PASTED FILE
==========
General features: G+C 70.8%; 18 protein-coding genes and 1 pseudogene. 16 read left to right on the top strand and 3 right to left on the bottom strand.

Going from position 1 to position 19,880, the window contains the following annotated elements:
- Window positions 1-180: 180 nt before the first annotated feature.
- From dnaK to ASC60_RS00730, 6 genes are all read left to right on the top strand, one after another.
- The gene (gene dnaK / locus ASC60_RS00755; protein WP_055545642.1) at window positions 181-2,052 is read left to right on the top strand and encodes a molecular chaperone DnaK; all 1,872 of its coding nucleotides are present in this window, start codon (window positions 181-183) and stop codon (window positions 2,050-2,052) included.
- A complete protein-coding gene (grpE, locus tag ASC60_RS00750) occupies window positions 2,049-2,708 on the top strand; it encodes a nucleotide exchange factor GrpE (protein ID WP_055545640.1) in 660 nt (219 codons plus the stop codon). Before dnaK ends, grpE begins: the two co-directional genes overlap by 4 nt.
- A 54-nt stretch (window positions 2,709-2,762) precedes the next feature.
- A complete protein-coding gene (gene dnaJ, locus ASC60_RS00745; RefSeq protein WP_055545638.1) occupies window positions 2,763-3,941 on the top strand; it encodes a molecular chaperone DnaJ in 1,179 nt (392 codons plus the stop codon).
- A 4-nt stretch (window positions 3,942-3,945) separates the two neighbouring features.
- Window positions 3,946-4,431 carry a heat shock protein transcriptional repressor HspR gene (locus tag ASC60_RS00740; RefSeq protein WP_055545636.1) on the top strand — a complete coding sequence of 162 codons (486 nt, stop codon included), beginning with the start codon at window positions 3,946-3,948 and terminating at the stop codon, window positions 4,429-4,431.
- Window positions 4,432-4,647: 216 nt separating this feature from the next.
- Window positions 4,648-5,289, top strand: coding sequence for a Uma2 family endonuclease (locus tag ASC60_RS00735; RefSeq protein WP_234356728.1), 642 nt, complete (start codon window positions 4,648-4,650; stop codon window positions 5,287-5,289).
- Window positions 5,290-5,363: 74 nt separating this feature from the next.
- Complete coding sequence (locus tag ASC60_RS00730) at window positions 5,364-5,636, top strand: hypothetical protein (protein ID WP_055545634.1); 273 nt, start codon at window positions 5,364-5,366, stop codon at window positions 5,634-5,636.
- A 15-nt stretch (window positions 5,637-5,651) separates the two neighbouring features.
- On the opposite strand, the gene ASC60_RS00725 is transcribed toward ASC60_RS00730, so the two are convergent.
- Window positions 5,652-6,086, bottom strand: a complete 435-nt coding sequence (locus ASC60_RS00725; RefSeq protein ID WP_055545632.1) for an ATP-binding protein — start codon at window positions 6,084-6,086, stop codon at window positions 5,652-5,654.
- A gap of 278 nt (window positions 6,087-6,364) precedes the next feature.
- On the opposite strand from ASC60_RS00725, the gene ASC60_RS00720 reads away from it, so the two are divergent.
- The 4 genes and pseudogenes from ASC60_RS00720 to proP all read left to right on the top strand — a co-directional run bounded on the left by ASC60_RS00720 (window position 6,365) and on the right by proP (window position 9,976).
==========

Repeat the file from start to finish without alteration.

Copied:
General features: G+C 70.8%; 18 protein-coding genes and 1 pseudogene. 16 read left to right on the top strand and 3 right to left on the bottom strand.

Going from position 1 to position 19,880, the window contains the following annotated elements:
- Window positions 1-180: 180 nt before the first annotated feature.
- From dnaK to ASC60_RS00730, 6 genes are all read left to right on the top strand, one after another.
- The gene (gene dnaK / locus ASC60_RS00755; protein WP_055545642.1) at window positions 181-2,052 is read left to right on the top strand and encodes a molecular chaperone DnaK; all 1,872 of its coding nucleotides are present in this window, start codon (window positions 181-183) and stop codon (window positions 2,050-2,052) included.
- A complete protein-coding gene (grpE, locus tag ASC60_RS00750) occupies window positions 2,049-2,708 on the top strand; it encodes a nucleotide exchange factor GrpE (protein ID WP_055545640.1) in 660 nt (219 codons plus the stop codon). Before dnaK ends, grpE begins: the two co-directional genes overlap by 4 nt.
- A 54-nt stretch (window positions 2,709-2,762) precedes the next feature.
- A complete protein-coding gene (gene dnaJ, locus ASC60_RS00745; RefSeq protein WP_055545638.1) occupies window positions 2,763-3,941 on the top strand; it encodes a molecular chaperone DnaJ in 1,179 nt (392 codons plus the stop codon).
- A 4-nt stretch (window positions 3,942-3,945) separates the two neighbouring features.
- Window positions 3,946-4,431 carry a heat shock protein transcriptional repressor HspR gene (locus tag ASC60_RS00740; RefSeq protein WP_055545636.1) on the top strand — a complete coding sequence of 162 codons (486 nt, stop codon included), beginning with the start codon at window positions 3,946-3,948 and terminating at the stop codon, window positions 4,429-4,431.
- Window positions 4,432-4,647: 216 nt separating this feature from the next.
- Window positions 4,648-5,289, top strand: coding sequence for a Uma2 family endonuclease (locus tag ASC60_RS00735; RefSeq protein WP_234356728.1), 642 nt, complete (start codon window positions 4,648-4,650; stop codon window positions 5,287-5,289).
- Window positions 5,290-5,363: 74 nt separating this feature from the next.
- Complete coding sequence (locus tag ASC60_RS00730) at window positions 5,364-5,636, top strand: hypothetical protein (protein ID WP_055545634.1); 273 nt, start codon at window positions 5,364-5,366, stop codon at window positions 5,634-5,636.
- A 15-nt stretch (window positions 5,637-5,651) separates the two neighbouring features.
- On the opposite strand, the gene ASC60_RS00725 is transcribed toward ASC60_RS00730, so the two are convergent.
- Window positions 5,652-6,086, bottom strand: a complete 435-nt coding sequence (locus ASC60_RS00725; RefSeq protein ID WP_055545632.1) for an ATP-binding protein — start codon at window positions 6,084-6,086, stop codon at window positions 5,652-5,654.
- A gap of 278 nt (window positions 6,087-6,364) precedes the next feature.
- On the opposite strand from ASC60_RS00725, the gene ASC60_RS00720 reads away from it, so the two are divergent.
- The 4 genes and pseudogenes from ASC60_RS00720 to proP all read left to right on the top strand — a co-directional run bounded on the left by ASC60_RS00720 (window position 6,365) and on the right by proP (window position 9,976).